Today Fishponds, tomorrow the world...
Graham New is a Bristolian whose fortune lies in a good dose of envy. People, mostly women but increasingly men, often wish their hair was a different colour.
Out of this human foible are big businesses built.
Big names like Wella, L'Oreal, Garnier and the like brew up the Honey Highlights and the Beach Blonde tubes. Less famous, but equally vital, are the little bits of tin foil they stick on your head to stop the colour leaching and protect your scalp.
And Graham New sells the foils. Procare, his firm, has pretty much cornered the market in the UK. They sell 75% of the foil used in salons. And a new gadget he's created now dispenses the foil strips in handy lengths, saving the hairdressers' fingers from annoying foil cuts.
But with the UK conquered, Mr New wants the world. So, how do you get to Oman from Fishponds? And do they want their highlights there?
They're banging the drum for export in Bristol today. Oddly, in a city built on trade, we seem to be lagging behind a bit when it comes to flogging West Country goodies all over the globe.
Of every pound earned abroad by UK PLC, just 4.8p came from companies based here. The North West does twice that.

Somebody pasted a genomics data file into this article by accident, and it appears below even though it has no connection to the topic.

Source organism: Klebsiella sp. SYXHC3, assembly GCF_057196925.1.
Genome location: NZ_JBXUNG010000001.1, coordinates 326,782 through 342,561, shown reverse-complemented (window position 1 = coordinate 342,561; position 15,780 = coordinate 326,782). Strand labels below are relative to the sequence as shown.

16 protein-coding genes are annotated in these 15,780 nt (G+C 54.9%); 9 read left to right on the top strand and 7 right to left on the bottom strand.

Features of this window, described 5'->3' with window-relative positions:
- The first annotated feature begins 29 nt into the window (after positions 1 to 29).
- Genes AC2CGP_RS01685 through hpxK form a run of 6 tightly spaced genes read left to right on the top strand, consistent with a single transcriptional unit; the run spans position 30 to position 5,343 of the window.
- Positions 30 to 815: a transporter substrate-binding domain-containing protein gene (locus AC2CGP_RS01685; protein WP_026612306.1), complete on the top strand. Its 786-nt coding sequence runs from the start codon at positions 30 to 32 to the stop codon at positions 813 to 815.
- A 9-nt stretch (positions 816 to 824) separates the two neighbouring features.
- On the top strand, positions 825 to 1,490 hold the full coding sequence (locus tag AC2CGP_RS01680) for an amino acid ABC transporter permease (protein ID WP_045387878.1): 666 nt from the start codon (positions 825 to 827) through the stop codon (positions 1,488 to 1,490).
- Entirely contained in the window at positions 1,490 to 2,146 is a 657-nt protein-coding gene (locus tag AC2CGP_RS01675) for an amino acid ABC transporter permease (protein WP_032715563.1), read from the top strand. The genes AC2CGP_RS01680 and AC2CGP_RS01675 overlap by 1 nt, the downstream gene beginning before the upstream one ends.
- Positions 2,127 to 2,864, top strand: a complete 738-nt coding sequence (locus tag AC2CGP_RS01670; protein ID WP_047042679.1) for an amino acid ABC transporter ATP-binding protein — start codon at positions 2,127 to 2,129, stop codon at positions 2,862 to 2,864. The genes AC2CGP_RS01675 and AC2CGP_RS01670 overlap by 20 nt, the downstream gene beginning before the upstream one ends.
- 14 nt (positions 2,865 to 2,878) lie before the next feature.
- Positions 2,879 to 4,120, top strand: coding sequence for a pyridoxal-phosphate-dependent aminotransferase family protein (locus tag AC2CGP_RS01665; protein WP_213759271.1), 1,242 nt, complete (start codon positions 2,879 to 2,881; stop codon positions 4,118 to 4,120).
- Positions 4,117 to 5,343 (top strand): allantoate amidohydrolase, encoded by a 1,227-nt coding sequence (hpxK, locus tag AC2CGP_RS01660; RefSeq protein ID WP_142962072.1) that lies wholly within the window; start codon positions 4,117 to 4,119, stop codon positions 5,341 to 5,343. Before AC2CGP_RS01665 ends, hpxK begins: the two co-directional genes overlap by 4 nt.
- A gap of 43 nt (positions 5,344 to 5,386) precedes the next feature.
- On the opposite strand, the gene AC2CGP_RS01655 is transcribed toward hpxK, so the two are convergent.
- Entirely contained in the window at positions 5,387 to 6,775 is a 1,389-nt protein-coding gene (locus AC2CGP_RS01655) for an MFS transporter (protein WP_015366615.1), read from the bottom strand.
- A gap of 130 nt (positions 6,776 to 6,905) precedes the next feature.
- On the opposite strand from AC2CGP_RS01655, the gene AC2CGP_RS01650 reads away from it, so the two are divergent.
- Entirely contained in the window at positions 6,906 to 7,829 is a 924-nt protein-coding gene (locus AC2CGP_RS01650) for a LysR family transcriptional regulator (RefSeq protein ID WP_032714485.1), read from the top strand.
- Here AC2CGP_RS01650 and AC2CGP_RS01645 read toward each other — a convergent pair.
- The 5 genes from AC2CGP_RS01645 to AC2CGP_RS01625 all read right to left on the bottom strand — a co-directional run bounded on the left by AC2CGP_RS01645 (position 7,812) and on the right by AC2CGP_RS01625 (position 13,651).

UK Trade & Investments (UKTI) is the quango paid to get firms exporting like there's no tomorrow. And they're running a special event aimed at small firms in the west in the city centre. Small companies are rarely frequent flyers, they have no budget to swan off and schmooze the Swedes or chat up the Chinese. So UKTI have brought the world to Bristol.
People from China and the Caribbean will be there, Oman, Mexico, Russia, the US, you name it. Michelle Mone, the underwear entrepreneur turned TV Pundit will offer her wisdom.
And in the audience, Graham New. "I'm hoping to learn a few tricks", he tells me. "Anything to get into a few more countries."
Oddly, it seems the recession has helped the export drive. Russell Jones, the Director of UKTI for the South West, used to find it hard going convincing small businesses in Taunton or Bradley Stoke that the global market mattered.
"Now, they all know it matters hugely", Mr Jones tells me. "They all watched the world go into recession. One part of it caught a cold, and soon the rest followed. Now no-one thinks we're an island any more."